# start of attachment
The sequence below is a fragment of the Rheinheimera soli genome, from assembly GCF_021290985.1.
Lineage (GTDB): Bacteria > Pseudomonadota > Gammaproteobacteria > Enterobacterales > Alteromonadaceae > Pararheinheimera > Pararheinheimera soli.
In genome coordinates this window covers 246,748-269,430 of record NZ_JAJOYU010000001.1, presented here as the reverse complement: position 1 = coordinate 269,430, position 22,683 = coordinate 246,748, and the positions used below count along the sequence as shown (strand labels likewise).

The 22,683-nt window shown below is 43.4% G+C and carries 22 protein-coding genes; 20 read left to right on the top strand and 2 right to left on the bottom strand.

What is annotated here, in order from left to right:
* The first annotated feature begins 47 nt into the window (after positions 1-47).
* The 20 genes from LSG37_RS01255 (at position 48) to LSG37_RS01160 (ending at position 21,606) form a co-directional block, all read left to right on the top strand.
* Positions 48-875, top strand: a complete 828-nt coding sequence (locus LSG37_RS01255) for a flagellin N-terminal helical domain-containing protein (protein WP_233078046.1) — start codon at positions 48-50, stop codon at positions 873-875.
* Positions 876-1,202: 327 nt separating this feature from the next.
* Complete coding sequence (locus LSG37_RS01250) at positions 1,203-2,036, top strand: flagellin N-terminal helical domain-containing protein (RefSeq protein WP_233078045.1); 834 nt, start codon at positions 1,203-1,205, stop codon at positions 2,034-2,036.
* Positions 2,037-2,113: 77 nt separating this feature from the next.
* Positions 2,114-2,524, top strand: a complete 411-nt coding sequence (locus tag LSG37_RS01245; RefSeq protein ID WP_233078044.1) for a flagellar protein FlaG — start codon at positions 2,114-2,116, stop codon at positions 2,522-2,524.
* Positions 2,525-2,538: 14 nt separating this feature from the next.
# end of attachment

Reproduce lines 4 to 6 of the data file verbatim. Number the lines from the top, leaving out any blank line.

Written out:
The 22,683-nt window shown below is 43.4% G+C and carries 22 protein-coding genes; 20 read left to right on the top strand and 2 right to left on the bottom strand.

What is annotated here, in order from left to right:
* The first annotated feature begins 47 nt into the window (after positions 1-47).